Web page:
Discipline and Robben

by Aleksandar Hemon | July 2, 2010

It turned out that discipline made the difference between Holland and Brazil, but it was Brazil that lost their nerve and fell apart. I guess Robben got to them--he did not have a single shot at the goal, did not pass a single ball into the box and generally did very little other than flopping and annoying the Brazilians. And in that way, he did his job. I bet his own teammates despise him, grateful though they may be.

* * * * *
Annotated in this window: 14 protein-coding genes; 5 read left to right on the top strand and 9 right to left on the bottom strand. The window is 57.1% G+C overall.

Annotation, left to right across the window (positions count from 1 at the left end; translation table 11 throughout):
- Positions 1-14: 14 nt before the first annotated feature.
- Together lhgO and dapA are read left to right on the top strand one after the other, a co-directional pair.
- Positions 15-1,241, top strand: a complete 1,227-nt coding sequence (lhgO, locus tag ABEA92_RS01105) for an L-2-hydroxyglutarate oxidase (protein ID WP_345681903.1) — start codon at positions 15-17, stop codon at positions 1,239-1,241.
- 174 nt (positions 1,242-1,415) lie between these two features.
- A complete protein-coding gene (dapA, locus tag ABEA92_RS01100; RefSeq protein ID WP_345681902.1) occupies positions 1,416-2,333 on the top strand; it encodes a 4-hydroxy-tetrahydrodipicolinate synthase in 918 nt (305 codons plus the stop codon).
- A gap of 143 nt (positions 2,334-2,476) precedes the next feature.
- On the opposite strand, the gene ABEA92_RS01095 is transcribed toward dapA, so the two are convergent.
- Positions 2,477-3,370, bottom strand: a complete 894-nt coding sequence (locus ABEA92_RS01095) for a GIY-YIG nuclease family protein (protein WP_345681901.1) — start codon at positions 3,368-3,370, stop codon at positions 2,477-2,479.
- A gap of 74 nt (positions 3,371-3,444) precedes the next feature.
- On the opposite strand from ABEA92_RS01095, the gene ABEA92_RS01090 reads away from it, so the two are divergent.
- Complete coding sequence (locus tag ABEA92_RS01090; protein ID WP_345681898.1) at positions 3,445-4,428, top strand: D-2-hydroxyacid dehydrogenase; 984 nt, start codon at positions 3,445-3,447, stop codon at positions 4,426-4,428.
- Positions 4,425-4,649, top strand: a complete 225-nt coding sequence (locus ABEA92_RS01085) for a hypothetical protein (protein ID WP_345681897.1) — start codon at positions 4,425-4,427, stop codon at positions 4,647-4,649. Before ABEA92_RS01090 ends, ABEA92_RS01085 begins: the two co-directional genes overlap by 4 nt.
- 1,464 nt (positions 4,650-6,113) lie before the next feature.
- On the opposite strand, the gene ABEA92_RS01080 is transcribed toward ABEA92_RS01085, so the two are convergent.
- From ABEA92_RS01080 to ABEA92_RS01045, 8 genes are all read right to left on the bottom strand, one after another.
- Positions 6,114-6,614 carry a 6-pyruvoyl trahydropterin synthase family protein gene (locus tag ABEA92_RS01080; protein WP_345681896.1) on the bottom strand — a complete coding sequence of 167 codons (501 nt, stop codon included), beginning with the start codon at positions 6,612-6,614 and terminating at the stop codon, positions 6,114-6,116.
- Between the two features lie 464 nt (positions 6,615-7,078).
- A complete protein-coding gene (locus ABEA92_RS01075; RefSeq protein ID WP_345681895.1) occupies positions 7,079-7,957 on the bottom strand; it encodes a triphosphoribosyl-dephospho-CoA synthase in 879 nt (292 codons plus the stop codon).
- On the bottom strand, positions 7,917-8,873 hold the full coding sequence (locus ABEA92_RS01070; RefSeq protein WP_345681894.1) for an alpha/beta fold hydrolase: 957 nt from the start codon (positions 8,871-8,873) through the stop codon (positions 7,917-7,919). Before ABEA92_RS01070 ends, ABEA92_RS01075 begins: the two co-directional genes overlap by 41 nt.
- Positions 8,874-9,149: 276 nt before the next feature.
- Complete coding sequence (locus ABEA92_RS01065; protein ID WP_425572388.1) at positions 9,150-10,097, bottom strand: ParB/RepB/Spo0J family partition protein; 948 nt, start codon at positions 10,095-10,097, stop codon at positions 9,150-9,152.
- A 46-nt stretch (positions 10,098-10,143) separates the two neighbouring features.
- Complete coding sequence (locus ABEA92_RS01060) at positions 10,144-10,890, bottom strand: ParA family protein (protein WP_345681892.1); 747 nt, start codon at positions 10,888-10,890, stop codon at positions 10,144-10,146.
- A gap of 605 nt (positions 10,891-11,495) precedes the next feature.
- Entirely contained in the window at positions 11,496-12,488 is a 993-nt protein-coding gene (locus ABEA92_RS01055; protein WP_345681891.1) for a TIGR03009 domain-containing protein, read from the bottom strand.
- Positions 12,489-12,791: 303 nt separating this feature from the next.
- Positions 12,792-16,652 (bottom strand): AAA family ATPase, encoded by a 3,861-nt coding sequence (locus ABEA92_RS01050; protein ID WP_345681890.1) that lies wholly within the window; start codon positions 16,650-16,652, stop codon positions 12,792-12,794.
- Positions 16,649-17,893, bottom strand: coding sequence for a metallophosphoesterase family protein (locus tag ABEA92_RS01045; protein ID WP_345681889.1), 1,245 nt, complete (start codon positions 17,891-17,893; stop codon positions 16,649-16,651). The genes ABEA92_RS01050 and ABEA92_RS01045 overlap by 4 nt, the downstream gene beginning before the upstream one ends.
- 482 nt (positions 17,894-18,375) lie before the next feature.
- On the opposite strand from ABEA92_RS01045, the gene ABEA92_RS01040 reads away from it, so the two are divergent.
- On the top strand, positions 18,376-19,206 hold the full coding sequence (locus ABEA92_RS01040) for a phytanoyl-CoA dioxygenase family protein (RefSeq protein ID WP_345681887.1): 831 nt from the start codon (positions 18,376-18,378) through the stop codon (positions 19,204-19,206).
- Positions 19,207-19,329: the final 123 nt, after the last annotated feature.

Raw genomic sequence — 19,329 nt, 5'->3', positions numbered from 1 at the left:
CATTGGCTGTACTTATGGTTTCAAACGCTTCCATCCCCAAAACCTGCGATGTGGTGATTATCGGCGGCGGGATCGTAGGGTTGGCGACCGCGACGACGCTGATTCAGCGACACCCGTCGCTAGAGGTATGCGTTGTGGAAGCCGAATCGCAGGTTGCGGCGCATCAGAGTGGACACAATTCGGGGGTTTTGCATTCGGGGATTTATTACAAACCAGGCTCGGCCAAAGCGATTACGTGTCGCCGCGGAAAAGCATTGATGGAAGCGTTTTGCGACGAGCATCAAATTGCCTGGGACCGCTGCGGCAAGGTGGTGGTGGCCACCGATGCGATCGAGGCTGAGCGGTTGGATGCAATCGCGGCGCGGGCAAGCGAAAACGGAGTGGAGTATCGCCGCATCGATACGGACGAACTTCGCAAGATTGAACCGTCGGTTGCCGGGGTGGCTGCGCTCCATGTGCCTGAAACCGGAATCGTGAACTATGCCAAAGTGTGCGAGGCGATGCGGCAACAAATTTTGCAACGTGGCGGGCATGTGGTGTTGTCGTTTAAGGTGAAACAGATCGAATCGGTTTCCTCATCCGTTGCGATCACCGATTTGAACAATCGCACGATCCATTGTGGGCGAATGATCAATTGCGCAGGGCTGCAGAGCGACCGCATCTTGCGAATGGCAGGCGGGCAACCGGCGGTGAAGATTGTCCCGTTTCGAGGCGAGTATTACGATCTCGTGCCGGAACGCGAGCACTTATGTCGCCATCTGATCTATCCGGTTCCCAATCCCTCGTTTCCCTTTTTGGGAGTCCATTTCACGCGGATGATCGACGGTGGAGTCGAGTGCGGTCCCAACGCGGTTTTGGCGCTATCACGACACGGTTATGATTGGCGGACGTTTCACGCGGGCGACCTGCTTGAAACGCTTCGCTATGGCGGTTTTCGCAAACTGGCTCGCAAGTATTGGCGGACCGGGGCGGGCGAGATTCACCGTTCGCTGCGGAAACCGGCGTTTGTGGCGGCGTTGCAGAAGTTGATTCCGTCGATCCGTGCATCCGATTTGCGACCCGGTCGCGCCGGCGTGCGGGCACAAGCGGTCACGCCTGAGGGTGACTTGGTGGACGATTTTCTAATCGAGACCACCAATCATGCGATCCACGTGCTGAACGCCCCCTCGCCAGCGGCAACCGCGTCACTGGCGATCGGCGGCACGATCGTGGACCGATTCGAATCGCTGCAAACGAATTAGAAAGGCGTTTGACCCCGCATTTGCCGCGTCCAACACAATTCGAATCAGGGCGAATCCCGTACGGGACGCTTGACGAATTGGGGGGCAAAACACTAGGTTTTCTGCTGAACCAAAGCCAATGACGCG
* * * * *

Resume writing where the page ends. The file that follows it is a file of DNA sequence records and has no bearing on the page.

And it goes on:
Melo had a good game, until his own goal, then he did not cover the shortest man on the pitch for the second Dutch goal, then he stepped on Robben--not quite an act of self-destruction as Zidane's, but one of the greater ones in my memory.

For those of us who love soccer, this was a game for the ages. Not for fancy footwork, nor for great goals, but for the sheer drama and tragedy of it. I had tears in my eyes watching the Brazilians leaving the (awful) pitch. The great soccer games reach a plane that is well beyond entertainment. 

Source URL: http://www.newrepublic.com//blog/world-cup/76015/discipline-and-robben